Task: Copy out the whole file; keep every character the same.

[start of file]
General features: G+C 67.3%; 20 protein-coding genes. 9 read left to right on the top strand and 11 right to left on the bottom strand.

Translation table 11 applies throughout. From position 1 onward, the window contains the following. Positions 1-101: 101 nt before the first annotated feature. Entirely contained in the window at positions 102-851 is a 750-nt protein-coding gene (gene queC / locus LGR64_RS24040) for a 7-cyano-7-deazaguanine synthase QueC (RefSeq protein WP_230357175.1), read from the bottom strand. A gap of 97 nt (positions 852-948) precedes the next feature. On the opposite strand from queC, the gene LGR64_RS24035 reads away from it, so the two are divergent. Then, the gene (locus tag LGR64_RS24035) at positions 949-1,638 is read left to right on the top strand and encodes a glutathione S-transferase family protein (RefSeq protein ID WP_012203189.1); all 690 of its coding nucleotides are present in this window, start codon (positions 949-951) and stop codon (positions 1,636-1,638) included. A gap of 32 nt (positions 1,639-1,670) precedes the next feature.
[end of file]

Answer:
General features: G+C 67.3%; 20 protein-coding genes. 9 read left to right on the top strand and 11 right to left on the bottom strand.

Translation table 11 applies throughout. From position 1 onward, the window contains the following. Positions 1-101: 101 nt before the first annotated feature. Entirely contained in the window at positions 102-851 is a 750-nt protein-coding gene (gene queC / locus LGR64_RS24040) for a 7-cyano-7-deazaguanine synthase QueC (RefSeq protein WP_230357175.1), read from the bottom strand. A gap of 97 nt (positions 852-948) precedes the next feature. On the opposite strand from queC, the gene LGR64_RS24035 reads away from it, so the two are divergent. Then, the gene (locus tag LGR64_RS24035) at positions 949-1,638 is read left to right on the top strand and encodes a glutathione S-transferase family protein (RefSeq protein ID WP_012203189.1); all 690 of its coding nucleotides are present in this window, start codon (positions 949-951) and stop codon (positions 1,636-1,638) included. A gap of 32 nt (positions 1,639-1,670) precedes the next feature.